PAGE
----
We didn’t have to prepare for it since, in my opinion, that is the true essence of Black people in the United States and throughout the world. The term resilience, which frequently precedes any description of a Black person in the United States, is there for a purpose, and it refers to our community’s incredible capacity and characteristic of bouncing back and finding joy in the face of adversity.

In the sections of our tale that were sad or tough, we didn’t have to offer guidance. It’s extremely simple to have that sombre vibe or that awful sensation. It’s constantly at the surface, but Black love, joy, and community are also near the surface. Omar is a good friend and someone I admire. Filming at his studio and eating his cuisine is a thrill and a celebration in and of itself. Gabrielle [Etienne] is someone I admire, respect, and adore. BJ [Dennis] and so many other outstanding talents from our people, culture, and heritage are brilliantly reflecting it back to the globe. It was a true privilege to be a part of that event with them.

Another aspect of the presentation that I admired was its breadth. There were portions of the play that I learned from and others that just made me feel a profound feeling of recognition; as we progress through the show, we can see you experiencing both sides of that. What were some of the key takeaways for you?

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Everything was definitely a revelation in Benin. I found Romuald Hazoumè, the artist, to be very smart and revelatory in his work with the oil cans and breaking down the geopolitics between Nigeria and Benin via that artwork, as great artists do.

What Did the Producer of the Show Exactly Quote About?

It was fascinating to learn about Dahomey’s warrior women since I had read about them in history books. But being in Dahomey, being on that red clay, having a feeling of what life was like on the continent hundreds of years ago, how the numerous tribal groups all coexisted and lived beside one another, and, as we see in the film, are complicated — painful complicity is also part of the tale. These are topics that can be read about, but seeing the actual setting, talking to descendants, and talking to educators and historians in that location and space was a truly transformative learning experience that I will never forget.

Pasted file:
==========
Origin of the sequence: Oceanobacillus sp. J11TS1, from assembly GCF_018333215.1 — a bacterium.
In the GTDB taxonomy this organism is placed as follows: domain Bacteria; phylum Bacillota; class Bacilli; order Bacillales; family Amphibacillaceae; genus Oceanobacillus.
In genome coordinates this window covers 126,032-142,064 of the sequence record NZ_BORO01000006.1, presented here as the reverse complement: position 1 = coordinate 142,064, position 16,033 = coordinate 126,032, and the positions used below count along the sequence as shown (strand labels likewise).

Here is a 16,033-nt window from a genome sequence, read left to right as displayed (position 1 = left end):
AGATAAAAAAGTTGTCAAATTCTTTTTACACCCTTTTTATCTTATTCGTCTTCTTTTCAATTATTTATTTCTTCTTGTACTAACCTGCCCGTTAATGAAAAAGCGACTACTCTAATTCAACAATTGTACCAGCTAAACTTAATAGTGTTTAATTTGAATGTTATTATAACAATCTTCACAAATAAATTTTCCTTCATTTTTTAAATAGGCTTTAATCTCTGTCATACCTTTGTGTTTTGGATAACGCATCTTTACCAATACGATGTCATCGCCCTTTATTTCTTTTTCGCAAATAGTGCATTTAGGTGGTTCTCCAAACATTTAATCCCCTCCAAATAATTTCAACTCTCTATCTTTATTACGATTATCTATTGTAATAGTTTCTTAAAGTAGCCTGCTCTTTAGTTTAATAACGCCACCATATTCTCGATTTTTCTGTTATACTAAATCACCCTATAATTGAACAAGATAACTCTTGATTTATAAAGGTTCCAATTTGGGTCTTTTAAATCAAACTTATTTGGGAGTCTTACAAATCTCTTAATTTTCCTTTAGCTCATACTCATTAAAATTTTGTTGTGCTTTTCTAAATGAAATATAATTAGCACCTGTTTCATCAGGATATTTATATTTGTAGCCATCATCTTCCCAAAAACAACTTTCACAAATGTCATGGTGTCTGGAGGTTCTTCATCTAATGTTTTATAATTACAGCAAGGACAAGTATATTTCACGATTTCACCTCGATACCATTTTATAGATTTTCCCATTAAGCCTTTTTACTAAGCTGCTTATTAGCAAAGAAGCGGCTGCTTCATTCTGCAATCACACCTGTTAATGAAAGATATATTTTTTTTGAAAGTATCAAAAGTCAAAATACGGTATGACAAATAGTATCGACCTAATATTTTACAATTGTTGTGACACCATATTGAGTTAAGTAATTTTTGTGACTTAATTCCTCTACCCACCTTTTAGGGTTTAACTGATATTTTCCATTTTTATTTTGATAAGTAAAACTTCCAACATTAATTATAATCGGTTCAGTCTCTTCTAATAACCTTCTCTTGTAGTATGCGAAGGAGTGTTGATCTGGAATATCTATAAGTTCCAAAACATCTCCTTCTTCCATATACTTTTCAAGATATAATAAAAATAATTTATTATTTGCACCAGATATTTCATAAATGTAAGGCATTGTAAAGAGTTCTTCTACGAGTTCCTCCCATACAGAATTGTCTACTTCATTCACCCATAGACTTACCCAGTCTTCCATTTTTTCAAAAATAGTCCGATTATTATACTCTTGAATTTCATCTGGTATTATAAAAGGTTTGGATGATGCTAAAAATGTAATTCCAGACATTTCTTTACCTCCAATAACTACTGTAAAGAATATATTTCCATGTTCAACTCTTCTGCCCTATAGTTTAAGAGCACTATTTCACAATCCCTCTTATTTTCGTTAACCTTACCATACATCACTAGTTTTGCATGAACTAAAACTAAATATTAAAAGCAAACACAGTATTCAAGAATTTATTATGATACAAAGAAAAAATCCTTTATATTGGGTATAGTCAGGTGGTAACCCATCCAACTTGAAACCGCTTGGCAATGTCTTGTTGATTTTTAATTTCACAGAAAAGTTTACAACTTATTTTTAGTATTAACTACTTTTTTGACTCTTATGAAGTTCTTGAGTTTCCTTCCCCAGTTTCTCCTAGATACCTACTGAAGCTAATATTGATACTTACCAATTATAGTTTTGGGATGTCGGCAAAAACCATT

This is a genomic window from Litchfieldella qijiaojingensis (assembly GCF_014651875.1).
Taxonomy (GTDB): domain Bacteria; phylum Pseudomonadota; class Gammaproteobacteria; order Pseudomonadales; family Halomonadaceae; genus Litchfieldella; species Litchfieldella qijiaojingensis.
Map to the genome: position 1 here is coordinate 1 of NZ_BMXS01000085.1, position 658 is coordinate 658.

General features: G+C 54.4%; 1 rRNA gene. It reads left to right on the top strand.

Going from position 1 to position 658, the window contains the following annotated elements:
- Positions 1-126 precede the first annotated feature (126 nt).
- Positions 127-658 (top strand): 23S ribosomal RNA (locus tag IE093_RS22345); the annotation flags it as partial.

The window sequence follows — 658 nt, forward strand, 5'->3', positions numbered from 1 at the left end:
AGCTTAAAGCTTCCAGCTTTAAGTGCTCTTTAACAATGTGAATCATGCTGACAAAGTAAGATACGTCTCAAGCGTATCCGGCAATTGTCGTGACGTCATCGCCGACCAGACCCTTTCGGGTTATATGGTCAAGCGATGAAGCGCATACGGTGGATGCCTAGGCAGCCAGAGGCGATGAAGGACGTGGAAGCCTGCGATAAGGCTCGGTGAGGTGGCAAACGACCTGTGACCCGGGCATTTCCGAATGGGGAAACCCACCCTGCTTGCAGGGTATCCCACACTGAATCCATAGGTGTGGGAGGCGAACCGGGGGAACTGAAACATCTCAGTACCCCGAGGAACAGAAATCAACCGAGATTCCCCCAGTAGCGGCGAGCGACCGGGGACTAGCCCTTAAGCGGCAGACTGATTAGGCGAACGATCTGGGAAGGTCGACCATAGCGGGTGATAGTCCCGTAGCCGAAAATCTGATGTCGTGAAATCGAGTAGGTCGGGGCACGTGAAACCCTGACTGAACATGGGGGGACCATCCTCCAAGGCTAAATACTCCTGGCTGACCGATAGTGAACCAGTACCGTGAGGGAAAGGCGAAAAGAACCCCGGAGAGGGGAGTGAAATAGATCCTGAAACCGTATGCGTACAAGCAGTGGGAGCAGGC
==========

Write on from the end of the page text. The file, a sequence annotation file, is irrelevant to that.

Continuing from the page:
“I don’t understand why African food isn’t as popular as Asian cuisine or French cuisine,” food blogger Karelle Vignon-Vullierme says in the first episode. Do you think High on the Hog Netflix will make a difference?

high on the hog netflix

It’s just been a week, but I believe this program has the power to not only alter culture but also to demonstrate [running] culture. When resources are provided to Black creators to tell their own tales. They are very successful, as we’ve seen time and time again in the media and especially in the entertainment industry. In Hollywood, we’ve seen the outcomes several times. And I hope that, in terms of food media and food tourism. This shifts perceptions of who can be a host and what sorts of tales we can tell about food.

You’ve had a long and successful career in food journalism; does being in the Netflix limelight feel like a whole different ball game?

Yes, it most certainly is.

What Are Your Plans for the Future?

I’m the CEO of Whetstone Media right now. Just operating and developing our firm puts a lot of pressure on me. I’m going to keep focusing on that, and I’m doing precisely what I want to do. Our work, like that of High on the Hog Netflix, is about reclamation. It’s about reclaiming our own identities and power, as well as being linked to our past, in the face of narrative exclusion, erasure, distortion, and obfuscation. This may be seen in the way we present and promote the debate.

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If anything, I believe the response has validated my main vocational thesis, which is that food is a strong means of connecting to people’s identities, radicalizing them, and establishing some vital pride in one’s culture that allows them to be themselves in the world. And, ideally, by feeling confident in their own skin, they will be able to make the world a safer and more welcoming place for other cultures. Based on the extremely personal and intimate replies I’m receiving from folks all around the world, I believe the thesis holds a lot of water.

Wrapping Up

One thing I’ve been reading a lot of lately are emails from Brazil, from our relatives on the other side of the trade who were statistically impacted much more than we were in the US. That need for connection, as well as the emotion and thankfulness with which they wrote, tells me how much the program affected them. For me, it was the cousin link that hit me the most in the chest and also showed me how deep this stuff goes.